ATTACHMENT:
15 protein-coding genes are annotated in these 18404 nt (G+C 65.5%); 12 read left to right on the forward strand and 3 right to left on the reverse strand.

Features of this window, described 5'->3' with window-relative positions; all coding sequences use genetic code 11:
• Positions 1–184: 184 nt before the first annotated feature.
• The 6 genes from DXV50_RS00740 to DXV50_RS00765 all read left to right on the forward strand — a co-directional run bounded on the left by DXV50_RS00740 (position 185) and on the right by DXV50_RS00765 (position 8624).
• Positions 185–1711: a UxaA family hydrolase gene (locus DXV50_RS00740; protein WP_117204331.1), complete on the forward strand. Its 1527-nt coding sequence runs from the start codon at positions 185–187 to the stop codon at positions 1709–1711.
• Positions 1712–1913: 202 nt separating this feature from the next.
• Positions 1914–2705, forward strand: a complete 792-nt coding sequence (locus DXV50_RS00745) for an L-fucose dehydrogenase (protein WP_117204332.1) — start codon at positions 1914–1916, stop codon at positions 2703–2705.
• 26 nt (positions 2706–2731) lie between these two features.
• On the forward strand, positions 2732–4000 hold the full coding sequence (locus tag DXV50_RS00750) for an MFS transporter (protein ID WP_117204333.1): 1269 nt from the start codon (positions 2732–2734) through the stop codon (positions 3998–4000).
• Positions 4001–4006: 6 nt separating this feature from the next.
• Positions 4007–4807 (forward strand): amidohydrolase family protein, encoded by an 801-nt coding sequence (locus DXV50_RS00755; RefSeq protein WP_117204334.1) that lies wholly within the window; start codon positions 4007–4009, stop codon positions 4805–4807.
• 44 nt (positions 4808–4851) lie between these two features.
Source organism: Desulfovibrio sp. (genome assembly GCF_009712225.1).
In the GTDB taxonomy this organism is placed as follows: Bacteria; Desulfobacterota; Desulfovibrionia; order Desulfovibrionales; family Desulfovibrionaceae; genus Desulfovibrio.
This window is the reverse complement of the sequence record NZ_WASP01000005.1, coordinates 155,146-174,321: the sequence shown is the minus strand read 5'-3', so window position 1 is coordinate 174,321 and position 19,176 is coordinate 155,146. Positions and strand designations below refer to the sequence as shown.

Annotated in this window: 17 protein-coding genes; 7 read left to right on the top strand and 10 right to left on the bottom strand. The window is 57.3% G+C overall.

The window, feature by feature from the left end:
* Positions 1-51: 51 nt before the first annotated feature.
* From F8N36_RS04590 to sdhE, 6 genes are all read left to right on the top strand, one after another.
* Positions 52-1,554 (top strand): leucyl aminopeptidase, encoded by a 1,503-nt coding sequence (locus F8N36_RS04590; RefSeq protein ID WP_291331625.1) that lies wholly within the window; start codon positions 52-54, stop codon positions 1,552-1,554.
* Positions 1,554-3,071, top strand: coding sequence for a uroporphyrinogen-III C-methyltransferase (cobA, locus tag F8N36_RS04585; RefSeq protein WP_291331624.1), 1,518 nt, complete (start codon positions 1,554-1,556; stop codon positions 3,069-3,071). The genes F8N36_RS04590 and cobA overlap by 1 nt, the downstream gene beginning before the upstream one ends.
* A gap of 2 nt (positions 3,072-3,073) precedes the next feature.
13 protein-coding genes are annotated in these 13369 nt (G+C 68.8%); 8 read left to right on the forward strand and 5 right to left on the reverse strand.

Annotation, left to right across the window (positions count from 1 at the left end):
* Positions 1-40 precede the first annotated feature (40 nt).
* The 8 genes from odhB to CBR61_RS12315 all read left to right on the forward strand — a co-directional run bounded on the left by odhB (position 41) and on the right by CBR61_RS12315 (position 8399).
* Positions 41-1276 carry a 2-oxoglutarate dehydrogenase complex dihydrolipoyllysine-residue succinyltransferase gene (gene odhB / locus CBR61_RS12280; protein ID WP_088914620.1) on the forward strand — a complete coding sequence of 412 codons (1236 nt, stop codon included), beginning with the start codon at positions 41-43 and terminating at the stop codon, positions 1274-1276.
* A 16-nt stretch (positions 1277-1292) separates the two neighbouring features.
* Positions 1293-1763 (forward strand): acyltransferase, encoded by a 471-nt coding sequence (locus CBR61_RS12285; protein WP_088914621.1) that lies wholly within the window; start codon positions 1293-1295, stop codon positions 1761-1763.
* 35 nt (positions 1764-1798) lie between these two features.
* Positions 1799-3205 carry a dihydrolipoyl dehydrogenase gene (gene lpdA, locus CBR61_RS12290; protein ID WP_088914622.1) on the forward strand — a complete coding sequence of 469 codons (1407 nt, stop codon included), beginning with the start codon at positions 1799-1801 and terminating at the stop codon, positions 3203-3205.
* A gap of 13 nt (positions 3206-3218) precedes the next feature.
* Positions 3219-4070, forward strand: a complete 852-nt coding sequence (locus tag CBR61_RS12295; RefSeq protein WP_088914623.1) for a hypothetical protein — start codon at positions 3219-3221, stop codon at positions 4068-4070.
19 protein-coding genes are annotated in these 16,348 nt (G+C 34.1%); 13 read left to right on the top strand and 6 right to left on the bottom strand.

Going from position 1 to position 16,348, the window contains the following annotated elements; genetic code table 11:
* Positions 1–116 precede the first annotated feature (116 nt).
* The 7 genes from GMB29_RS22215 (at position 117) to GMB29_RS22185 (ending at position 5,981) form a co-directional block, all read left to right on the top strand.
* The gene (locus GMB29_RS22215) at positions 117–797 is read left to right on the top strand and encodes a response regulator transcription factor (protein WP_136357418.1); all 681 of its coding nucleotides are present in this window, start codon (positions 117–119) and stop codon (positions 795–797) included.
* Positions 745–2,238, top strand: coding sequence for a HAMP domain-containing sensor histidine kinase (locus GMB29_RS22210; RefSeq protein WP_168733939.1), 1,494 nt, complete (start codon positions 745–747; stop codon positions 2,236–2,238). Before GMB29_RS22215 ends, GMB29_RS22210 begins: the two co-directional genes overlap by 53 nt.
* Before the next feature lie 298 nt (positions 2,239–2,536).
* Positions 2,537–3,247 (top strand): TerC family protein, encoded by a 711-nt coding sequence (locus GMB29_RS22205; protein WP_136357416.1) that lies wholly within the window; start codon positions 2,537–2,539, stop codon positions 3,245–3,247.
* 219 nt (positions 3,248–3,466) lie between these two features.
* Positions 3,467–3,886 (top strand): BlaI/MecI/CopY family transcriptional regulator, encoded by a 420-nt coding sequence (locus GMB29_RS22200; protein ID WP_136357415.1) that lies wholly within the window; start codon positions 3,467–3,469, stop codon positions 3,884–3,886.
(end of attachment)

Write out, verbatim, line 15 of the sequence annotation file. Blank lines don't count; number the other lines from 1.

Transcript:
This window is the reverse complement of the sequence record NZ_WASP01000005.1, coordinates 155,146-174,321: the sequence shown is the minus strand read 5'-3', so window position 1 is coordinate 174,321 and position 19,176 is coordinate 155,146. Positions and strand designations below refer to the sequence as shown.